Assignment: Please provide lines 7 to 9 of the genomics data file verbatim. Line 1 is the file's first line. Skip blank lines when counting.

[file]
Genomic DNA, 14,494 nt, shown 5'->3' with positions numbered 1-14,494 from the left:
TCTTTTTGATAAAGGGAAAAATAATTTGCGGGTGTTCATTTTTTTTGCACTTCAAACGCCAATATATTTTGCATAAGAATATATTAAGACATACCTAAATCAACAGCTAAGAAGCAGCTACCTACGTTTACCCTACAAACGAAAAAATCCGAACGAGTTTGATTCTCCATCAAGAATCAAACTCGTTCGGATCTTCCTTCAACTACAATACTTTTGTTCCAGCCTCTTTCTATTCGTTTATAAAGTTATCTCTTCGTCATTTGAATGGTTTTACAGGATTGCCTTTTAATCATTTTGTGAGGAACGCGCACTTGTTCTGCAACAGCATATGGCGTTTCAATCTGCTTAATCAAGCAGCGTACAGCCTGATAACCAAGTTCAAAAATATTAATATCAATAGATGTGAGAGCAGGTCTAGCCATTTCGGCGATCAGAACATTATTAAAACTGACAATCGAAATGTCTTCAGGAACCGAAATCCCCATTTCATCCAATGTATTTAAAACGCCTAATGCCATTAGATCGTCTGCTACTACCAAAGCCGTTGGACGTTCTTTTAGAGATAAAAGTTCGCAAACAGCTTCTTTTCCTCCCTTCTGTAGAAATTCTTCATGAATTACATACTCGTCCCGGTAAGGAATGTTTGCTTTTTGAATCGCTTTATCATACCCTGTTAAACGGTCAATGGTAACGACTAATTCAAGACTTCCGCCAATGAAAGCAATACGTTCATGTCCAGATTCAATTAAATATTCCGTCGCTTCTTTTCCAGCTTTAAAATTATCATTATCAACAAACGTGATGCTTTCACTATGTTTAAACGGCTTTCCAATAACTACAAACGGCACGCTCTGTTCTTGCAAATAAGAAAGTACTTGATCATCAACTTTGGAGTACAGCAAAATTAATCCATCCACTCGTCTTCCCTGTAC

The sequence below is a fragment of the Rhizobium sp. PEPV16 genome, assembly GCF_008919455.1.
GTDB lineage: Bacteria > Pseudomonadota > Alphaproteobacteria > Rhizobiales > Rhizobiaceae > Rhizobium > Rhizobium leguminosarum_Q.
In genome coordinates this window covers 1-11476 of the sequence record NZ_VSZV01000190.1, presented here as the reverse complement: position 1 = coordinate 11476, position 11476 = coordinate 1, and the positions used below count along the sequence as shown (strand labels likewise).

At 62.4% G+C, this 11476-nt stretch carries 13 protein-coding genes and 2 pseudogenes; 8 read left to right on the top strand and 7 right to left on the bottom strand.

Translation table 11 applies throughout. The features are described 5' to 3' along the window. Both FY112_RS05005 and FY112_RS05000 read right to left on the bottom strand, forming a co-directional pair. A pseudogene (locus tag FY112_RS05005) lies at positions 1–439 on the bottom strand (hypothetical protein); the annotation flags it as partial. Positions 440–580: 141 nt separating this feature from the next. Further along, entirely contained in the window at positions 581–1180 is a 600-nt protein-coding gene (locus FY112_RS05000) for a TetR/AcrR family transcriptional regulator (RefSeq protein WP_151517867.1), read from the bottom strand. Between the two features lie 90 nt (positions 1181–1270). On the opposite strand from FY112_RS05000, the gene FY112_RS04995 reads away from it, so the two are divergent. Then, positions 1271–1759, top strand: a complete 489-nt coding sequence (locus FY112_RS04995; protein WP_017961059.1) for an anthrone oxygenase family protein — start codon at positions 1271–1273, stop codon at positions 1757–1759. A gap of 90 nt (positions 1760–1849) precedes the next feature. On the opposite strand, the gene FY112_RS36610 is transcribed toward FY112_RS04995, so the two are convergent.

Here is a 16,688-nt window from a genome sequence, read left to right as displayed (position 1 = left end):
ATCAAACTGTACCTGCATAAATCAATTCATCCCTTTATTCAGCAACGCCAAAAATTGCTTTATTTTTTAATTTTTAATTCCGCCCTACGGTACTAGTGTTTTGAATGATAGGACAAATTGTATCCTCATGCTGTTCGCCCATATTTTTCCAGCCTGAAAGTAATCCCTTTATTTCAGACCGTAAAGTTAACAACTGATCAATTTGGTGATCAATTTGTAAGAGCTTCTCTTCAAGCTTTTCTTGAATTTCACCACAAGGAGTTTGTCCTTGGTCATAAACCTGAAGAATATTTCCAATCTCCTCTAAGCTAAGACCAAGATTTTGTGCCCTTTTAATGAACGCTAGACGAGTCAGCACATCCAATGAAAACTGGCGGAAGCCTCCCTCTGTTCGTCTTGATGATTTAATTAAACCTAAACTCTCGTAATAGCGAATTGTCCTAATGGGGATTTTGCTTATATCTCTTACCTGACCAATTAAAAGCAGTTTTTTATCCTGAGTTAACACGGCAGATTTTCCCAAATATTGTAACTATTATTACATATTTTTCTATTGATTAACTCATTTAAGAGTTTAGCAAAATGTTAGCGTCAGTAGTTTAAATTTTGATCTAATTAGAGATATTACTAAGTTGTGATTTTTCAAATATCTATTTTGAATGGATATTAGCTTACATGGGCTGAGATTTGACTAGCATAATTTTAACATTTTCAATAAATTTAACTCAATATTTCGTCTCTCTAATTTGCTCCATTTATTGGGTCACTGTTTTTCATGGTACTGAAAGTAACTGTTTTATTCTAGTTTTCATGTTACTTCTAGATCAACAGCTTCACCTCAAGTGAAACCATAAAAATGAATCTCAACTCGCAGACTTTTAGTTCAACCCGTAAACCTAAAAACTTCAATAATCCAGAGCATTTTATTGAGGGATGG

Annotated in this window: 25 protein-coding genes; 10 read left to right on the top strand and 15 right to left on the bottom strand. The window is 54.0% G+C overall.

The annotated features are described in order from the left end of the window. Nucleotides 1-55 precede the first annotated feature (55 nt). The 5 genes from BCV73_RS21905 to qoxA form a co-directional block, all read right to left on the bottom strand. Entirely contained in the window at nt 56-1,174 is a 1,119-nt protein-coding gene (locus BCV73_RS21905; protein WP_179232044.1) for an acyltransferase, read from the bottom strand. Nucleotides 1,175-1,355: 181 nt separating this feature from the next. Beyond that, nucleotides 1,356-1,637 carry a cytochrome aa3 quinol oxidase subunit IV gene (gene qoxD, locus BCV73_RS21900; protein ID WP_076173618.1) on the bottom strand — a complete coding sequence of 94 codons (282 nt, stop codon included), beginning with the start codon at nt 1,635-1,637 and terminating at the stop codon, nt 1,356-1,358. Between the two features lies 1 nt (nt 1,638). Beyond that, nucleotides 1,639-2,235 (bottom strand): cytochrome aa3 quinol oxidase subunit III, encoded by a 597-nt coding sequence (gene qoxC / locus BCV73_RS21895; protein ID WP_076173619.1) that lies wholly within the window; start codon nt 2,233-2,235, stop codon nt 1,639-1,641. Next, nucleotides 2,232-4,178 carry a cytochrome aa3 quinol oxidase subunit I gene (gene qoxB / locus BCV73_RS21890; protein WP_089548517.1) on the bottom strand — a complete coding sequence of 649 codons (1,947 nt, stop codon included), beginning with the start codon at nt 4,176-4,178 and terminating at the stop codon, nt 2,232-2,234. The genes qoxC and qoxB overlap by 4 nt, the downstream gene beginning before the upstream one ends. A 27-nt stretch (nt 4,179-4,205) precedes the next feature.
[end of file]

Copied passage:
Translation table 11 applies throughout. The features are described 5' to 3' along the window. Both FY112_RS05005 and FY112_RS05000 read right to left on the bottom strand, forming a co-directional pair. A pseudogene (locus tag FY112_RS05005) lies at positions 1–439 on the bottom strand (hypothetical protein); the annotation flags it as partial. Positions 440–580: 141 nt separating this feature from the next. Further along, entirely contained in the window at positions 581–1180 is a 600-nt protein-coding gene (locus FY112_RS05000) for a TetR/AcrR family transcriptional regulator (RefSeq protein WP_151517867.1), read from the bottom strand. Between the two features lie 90 nt (positions 1181–1270). On the opposite strand from FY112_RS05000, the gene FY112_RS04995 reads away from it, so the two are divergent. Then, positions 1271–1759, top strand: a complete 489-nt coding sequence (locus FY112_RS04995; protein WP_017961059.1) for an anthrone oxygenase family protein — start codon at positions 1271–1273, stop codon at positions 1757–1759. A gap of 90 nt (positions 1760–1849) precedes the next feature. On the opposite strand, the gene FY112_RS36610 is transcribed toward FY112_RS04995, so the two are convergent.

Here is a 16,688-nt window from a genome sequence, read left to right as displayed (position 1 = left end):
ATCAAACTGTACCTGCATAAATCAATTCATCCCTTTATTCAGCAACGCCAAAAATTGCTTTATTTTTTAATTTTTAATTCCGCCCTACGGTACTAGTGTTTTGAATGATAGGACAAATTGTATCCTCATGCTGTTCGCCCATATTTTTCCAGCCTGAAAGTAATCCCTTTATTTCAGACCGTAAAGTTAACAACTGATCAATTTGGTGATCAATTTGTAAGAGCTTCTCTTCAAGCTTTTCTTGAATTTCACCACAAGGAGTTTGTCCTTGGTCATAAACCTGAAGAATATTTCCAATCTCCTCTAAGCTAAGACCAAGATTTTGTGCCCTTTTAATGAACGCTAGACGAGTCAGCACATCCAATGAAAACTGGCGGAAGCCTCCCTCTGTTCGTCTTGATGATTTAATTAAACCTAAACTCTCGTAATAGCGAATTGTCCTAATGGGGATTTTGCTTATATCTCTTACCTGACCAATTAAAAGCAGTTTTTTATCCTGAGTTAACACGGCAGATTTTCCCAAATATTGTAACTATTATTACATATTTTTCTATTGATTAACTCATTTAAGAGTTTAGCAAAATGTTAGCGTCAGTAGTTTAAATTTTGATCTAATTAGAGATATTACTAAGTTGTGATTTTTCAAATATCTATTTTGAATGGATATTAGCTTACATGGGCTGAGATTTGACTAGCATAATTTTAACATTTTCAATAAATTTAACTCAATATTTCGTCTCTCTAATTTGCTCCATTTATTGGGTCACTGTTTTTCATGGTACTGAAAGTAACTGTTTTATTCTAGTTTTCATGTTACTTCTAGATCAACAGCTTCACCTCAAGTGAAACCATAAAAATGAATCTCAACTCGCAGACTTTTAGTTCAACCCGTAAACCTAAAAACTTCAATAATCCAGAGCATTTTATTGAGGGATGG